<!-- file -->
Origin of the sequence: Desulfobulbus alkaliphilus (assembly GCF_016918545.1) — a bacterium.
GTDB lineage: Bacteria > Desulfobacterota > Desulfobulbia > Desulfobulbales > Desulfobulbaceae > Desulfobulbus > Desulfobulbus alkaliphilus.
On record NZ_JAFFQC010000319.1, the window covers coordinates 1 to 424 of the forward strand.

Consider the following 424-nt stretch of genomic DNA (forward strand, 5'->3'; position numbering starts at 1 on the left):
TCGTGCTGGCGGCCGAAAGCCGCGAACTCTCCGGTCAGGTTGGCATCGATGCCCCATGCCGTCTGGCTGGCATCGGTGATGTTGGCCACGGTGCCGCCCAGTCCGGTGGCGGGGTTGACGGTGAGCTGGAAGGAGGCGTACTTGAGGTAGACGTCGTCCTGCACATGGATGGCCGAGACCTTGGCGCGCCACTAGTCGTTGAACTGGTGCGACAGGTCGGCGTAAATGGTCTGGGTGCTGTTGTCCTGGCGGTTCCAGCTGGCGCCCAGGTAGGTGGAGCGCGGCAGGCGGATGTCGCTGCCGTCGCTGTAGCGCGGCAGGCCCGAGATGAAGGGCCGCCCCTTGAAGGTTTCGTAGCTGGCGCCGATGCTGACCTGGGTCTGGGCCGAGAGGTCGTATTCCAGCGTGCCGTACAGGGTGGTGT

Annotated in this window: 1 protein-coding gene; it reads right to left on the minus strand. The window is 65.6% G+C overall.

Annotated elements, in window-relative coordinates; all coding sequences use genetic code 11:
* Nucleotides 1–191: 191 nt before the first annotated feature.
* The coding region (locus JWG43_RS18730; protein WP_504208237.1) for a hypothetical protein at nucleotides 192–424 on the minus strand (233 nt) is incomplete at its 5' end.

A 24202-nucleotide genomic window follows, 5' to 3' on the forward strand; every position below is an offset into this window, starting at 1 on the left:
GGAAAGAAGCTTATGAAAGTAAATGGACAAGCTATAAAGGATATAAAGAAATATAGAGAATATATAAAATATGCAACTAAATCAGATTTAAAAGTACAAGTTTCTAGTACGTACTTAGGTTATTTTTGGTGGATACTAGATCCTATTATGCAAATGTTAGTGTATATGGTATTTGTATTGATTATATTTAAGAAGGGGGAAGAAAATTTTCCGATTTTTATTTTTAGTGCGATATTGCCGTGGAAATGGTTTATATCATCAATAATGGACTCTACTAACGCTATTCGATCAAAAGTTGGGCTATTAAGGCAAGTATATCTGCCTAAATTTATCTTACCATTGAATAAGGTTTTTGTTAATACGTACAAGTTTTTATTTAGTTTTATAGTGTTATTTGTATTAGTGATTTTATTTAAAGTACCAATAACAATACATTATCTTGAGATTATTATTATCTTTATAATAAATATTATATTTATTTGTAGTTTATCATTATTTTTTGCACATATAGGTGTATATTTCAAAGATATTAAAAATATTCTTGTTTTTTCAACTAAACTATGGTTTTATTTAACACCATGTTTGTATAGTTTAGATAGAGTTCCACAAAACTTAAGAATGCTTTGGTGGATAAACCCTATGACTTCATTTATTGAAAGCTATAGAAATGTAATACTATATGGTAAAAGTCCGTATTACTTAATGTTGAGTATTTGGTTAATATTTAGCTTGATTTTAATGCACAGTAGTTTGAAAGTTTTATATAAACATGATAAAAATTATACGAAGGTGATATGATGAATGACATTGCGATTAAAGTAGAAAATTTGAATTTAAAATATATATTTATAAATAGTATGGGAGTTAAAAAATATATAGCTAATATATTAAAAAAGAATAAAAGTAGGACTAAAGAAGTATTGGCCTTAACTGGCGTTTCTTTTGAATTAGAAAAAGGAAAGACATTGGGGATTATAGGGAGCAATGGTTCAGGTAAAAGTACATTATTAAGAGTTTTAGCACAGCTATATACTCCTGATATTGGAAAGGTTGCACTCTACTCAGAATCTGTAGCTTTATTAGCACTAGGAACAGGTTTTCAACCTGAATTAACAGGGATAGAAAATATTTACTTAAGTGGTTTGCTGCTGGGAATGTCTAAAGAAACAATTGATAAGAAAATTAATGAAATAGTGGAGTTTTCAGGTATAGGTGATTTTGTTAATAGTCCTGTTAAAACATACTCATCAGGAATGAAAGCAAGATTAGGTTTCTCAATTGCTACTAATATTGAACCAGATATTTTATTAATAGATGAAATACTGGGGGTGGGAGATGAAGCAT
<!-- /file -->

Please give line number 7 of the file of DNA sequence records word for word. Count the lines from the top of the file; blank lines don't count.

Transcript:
Annotated elements, in window-relative coordinates; all coding sequences use genetic code 11: